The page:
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    《=热搜榜》深度解析:Fw主持人资料库――撒贝宁NGY

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    In January, 1812, Government made another attempt to punish the Catholic delegates, and they obtained a verdict against one of them, Thomas Kirwan; but such was the public feeling, that they did no more than fine him one mark, and discharge him. They also abandoned other contemplated prosecutions. The Catholic committee met, according to appointment, on the 28th of February, addressed the Prince Regent, and then separated. The usual motions for Catholic Emancipation were introduced into both Houses of Parliament, and by both were rejected. It was the settled policy of this Ministry not to listen to the subject, though the Marquis Wellesley, Canning, and others now admitted that the matter must be conceded. The assassination of Mr. Perceval, on the 11th of May, it was hoped, would break up that Ministry, but it was continued, with Lord Liverpool at its head. Though Lord Wellesley this year brought forward the motion in the Lords, and Canning in the Commons, both Houses rejected it, but the Lords by a majority of only one. The question continued to be annually agitated in Parliament during this reign, from the year 1814, with less apparent success than before, Ireland was in a very dislocated state with the Orangemen and Ribbonmen, and other illegal associations and contentions between Catholics and Protestants, and this acted very detrimentally on the question in England. Only one little victory was obtained in favour of the Catholics. This was, in 1813, the granting to Catholics in England of the benefit of the Act passed in Ireland, the 33 George III., repealing the 21 Charles II. And thus the Catholics were left, after all their exertions, at the death of the old king.Meanwhile Lord Ashley, a staunch upholder of the Corn Laws, in a letter to his constituents of Dorsetshire declared his opinion "that the destiny of the Corn Laws was fixed," and that it would be wise to consider "how best to break the force of an inevitable blow." Mr. Bickham and Captain Estcott, also strong defenders of the landlords' monopoly, published their conviction that the Corn Laws were no longer tenable; and on the 22nd of November Lord John Russell, who was at Edinburgh, addressed a letter to the electors of the City of London, which was duly circulated throughout the kingdom, and which contained the following remarkable passages:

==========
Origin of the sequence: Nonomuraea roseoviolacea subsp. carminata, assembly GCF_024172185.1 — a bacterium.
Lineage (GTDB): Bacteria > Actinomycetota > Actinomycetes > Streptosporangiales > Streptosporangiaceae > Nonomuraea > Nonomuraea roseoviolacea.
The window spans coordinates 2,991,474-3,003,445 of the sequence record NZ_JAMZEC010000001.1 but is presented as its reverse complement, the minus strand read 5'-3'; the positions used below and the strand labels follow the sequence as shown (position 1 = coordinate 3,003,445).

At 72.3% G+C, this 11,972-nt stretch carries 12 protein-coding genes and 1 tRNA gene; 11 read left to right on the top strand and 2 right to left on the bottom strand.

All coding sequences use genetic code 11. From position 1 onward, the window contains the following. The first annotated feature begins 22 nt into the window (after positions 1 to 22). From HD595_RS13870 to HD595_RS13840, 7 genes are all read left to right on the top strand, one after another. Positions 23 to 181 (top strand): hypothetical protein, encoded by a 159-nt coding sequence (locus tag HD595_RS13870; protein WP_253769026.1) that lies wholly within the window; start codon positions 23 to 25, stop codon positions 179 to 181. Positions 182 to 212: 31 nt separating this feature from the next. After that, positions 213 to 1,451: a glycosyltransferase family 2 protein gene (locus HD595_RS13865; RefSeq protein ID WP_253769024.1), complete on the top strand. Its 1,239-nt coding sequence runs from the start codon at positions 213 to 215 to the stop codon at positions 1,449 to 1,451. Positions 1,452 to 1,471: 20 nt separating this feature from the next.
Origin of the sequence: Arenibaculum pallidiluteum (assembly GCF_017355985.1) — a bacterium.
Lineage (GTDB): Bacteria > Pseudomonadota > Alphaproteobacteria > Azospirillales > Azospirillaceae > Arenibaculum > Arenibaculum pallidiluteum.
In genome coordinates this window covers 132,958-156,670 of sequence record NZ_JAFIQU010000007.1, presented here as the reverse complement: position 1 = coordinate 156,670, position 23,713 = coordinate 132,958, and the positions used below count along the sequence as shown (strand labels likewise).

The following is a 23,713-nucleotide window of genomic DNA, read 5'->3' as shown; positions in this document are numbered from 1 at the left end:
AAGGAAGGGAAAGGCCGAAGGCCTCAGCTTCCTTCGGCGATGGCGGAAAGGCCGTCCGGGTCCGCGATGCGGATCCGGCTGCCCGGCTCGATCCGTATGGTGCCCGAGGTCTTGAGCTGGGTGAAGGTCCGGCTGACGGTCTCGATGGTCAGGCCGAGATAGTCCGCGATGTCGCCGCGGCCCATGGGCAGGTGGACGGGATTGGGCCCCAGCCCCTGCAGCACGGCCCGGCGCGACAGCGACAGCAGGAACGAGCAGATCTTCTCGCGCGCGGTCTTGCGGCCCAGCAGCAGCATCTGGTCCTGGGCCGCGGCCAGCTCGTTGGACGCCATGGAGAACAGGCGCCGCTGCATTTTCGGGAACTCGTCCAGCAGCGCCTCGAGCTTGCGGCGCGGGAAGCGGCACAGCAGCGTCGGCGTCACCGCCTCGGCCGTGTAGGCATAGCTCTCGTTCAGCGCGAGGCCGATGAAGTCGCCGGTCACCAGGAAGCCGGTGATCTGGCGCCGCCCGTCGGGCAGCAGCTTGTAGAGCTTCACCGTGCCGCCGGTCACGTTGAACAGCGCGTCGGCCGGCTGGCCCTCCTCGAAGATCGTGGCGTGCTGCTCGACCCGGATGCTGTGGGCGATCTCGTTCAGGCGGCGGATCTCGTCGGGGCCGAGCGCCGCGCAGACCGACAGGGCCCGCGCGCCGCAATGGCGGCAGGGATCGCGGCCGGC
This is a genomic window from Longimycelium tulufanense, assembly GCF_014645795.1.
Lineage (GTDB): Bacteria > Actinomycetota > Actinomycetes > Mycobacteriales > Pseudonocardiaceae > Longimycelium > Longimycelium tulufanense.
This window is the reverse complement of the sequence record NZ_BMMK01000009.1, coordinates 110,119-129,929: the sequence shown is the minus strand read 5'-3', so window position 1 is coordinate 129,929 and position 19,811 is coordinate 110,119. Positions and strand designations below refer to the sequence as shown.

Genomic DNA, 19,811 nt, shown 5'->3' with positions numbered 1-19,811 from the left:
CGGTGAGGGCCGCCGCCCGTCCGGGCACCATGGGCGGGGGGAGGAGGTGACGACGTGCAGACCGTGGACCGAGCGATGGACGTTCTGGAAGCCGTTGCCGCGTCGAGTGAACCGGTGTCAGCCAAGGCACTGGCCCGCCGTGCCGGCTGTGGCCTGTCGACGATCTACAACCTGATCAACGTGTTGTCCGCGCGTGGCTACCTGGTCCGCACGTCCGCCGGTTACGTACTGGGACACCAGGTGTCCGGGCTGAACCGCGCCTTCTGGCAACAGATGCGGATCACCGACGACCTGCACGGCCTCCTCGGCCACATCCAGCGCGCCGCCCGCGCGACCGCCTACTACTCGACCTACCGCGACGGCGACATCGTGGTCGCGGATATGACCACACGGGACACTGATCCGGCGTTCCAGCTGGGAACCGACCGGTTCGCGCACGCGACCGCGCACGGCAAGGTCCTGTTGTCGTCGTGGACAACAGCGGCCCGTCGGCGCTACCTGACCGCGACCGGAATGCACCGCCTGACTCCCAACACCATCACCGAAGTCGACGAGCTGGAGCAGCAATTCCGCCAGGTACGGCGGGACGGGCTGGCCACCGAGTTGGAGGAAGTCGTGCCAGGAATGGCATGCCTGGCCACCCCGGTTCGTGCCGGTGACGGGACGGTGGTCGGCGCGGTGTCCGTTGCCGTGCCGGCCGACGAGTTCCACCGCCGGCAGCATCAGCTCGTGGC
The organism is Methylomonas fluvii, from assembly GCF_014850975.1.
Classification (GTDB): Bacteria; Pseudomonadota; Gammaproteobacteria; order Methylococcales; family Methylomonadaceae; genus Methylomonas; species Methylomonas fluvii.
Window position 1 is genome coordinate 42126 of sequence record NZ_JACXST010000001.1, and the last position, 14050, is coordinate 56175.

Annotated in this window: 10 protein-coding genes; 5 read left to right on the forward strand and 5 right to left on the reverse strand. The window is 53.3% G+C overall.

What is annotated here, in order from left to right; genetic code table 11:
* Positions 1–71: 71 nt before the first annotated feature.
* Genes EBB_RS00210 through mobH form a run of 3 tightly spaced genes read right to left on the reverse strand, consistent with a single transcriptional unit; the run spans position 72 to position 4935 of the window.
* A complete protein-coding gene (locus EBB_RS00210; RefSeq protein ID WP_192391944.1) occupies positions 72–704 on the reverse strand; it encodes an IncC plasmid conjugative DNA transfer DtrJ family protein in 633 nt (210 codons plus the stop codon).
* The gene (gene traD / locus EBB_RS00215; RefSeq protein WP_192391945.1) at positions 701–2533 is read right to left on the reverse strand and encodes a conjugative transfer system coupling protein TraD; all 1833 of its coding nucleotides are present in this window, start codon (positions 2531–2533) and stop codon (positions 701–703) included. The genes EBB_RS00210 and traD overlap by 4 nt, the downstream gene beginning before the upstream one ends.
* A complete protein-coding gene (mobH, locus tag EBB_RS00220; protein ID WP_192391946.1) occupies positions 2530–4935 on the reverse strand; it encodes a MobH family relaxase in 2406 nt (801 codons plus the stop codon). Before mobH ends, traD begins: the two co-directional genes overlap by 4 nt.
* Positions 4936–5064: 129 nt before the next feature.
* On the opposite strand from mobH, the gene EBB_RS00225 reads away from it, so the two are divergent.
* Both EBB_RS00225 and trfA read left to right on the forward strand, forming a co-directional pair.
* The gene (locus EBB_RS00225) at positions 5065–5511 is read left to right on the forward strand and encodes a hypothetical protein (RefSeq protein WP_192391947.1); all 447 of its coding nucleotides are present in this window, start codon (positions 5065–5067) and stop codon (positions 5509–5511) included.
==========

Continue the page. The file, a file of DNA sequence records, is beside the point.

Hitherto the United Irishmen had obtained little support from the Catholics, who were entirely out of sympathy with the Protestantism of one section of the party, and the irreligion of Wolfe Tone and his immediate associates. They preferred to look to the British Government, and especially to Pitt who was known to be favourable to the Catholic claims. But the Protestants in the Irish Parliament were too strong for him, and only a few remedial measures were passed and those inconsiderable in extent. In 1792 Sir Hercules Langrishe, with the consent of the Government, succeeded in carrying a Bill which admitted Catholics to the profession of the law, removed restrictions on their education, and repealed the Intermarriage Act. In 1793 the Irish Secretary, Major Hobart, succeeded, after much Government pressure, in carrying a second Catholic Relief Bill, admitting Catholics to the grand juries, magistracy, and finally to the franchise, though not to Parliament. Further than that Pitt could not be induced to go. He would neither consent to the admission of Catholics to Parliament, nor would he consent to a measure of Parliamentary reform, though the state of the representation was about as rotten as could possibly be conceived. From an inquiry instituted some years earlier it appeared that out of a House of 300 members 124 were nominated by 53 peers, while 91 others were chosen by 52 commoners. The British ascendency was, in fact, maintained by a system of organised corruption and place-holding, which failed only when religious bigotry carried the day.